This blog follows Industrial Archaeologists from Michigan Technological University during May and June of 2010, as they help document an historic mid-nineteenth century native copper mine in the heart of the Keweenaw Peninsula, the Cliff Mine. The Keweenaw is famous as one of the few places on earth where humans found significant quantities of metallic copper, ranging in size from tiny flakes to massive boulders of pure metal. The Cliff Mine (1845-1870), often referred to as the nation’s first great copper mine, focused primarily on mass copper, that being copper found in its native, metallic state. Masses were often found exceeding 50 tons in weight and could take months to break up and remove from underground.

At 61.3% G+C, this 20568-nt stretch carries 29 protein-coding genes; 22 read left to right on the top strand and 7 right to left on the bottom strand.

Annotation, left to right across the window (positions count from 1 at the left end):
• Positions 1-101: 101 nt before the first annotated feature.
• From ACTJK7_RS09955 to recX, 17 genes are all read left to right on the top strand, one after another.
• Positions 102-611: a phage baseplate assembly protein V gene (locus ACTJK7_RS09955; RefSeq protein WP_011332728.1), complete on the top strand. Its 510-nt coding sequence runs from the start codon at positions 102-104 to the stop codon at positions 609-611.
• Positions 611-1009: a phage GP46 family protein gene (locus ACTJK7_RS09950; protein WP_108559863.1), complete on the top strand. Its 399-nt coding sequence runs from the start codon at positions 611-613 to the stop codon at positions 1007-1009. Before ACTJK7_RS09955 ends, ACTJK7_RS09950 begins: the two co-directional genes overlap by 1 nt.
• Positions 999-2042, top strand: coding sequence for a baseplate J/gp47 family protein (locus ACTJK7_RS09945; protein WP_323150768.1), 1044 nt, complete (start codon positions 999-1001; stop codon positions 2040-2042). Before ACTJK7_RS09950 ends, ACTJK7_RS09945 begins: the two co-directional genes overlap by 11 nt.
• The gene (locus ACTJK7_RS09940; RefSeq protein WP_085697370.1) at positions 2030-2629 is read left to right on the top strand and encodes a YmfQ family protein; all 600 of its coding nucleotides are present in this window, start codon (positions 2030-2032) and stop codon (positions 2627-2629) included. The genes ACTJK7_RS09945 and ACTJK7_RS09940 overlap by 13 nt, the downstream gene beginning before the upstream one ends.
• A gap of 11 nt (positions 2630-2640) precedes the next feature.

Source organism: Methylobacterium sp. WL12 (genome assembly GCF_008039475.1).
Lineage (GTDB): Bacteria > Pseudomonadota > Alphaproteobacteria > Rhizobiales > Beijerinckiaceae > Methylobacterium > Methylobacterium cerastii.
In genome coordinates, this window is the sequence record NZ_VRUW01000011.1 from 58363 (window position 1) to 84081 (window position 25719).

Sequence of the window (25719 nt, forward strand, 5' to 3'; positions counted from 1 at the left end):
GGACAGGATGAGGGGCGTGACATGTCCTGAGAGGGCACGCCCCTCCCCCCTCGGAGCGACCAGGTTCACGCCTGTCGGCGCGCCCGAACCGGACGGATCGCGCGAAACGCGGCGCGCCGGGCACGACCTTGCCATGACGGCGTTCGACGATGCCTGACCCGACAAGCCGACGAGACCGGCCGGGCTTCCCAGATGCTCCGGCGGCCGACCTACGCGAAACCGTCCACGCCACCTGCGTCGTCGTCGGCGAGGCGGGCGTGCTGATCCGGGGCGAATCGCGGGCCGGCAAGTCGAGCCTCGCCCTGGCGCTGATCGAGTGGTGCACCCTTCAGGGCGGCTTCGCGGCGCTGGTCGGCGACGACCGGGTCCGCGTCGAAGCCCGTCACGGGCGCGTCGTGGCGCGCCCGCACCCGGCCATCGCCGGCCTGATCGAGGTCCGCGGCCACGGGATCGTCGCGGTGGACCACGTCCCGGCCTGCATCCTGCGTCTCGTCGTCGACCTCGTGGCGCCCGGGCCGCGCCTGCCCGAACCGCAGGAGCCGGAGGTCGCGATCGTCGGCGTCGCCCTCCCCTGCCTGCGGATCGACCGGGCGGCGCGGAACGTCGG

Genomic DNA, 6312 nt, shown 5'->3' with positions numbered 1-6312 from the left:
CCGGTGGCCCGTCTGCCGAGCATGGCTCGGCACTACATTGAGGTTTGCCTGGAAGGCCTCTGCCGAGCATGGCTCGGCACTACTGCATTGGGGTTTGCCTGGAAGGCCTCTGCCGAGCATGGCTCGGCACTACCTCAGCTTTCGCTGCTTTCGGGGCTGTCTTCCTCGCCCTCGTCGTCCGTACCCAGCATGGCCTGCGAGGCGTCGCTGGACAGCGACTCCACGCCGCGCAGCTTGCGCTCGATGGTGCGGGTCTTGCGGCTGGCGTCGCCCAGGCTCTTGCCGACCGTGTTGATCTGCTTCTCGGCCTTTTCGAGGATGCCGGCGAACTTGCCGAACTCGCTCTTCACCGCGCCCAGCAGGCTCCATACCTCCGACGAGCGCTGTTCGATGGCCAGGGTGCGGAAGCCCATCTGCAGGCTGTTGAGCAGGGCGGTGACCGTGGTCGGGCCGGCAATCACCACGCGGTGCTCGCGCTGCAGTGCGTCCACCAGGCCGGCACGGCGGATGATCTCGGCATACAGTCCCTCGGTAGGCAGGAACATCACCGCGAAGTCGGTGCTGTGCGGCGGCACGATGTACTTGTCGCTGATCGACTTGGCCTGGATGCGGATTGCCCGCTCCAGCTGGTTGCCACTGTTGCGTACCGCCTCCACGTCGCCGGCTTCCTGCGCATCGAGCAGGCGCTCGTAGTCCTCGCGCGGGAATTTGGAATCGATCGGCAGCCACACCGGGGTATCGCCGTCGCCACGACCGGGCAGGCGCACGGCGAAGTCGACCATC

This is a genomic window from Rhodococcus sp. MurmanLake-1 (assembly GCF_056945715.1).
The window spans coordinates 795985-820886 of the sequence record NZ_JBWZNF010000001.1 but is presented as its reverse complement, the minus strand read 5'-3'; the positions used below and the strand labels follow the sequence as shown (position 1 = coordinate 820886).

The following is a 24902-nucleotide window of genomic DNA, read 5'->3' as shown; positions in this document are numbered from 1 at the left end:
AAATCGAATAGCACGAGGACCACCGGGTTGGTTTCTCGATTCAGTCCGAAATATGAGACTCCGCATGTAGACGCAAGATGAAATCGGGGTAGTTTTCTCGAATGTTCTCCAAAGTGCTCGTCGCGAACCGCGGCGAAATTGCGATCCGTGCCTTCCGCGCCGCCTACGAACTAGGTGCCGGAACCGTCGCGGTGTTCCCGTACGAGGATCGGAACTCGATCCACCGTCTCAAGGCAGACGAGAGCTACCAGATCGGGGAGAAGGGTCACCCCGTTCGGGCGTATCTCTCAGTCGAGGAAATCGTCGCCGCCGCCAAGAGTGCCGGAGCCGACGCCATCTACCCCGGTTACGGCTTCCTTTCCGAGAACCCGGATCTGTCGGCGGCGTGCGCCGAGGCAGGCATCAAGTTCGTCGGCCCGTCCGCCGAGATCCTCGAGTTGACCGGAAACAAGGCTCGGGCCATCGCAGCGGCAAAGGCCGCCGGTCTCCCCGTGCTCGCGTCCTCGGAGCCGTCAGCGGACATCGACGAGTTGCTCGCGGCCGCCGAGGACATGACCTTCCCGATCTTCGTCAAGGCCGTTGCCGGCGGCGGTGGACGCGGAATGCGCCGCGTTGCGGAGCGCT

The site sits atop and below the 200-foot greenstone bluff that runs along the spine of the Keweenaw Peninsula, about 30 miles northeast of Houghton, Michigan, and its picturesque location attracts visitors year round. The focus of the project will be to thoroughly document the site in hopes to reconstruct the evolution of the industrial process using clues left by workers as they built, worked, and reworked the site’s shafts, mill, engine house, kilns, stacks, shops, houses and offices.
This project is not just about documenting an historic mine however. It is also about community outreach and involvement in local history. We welcome your interest in the site, both on the blog and in person. Multiple public “Open-Houses” are planned during the field season in order to engage community members in their local history as well as provide an outlet for sharing what it is archaeologists, and Michigan Tech’s Social Sciences Department, do.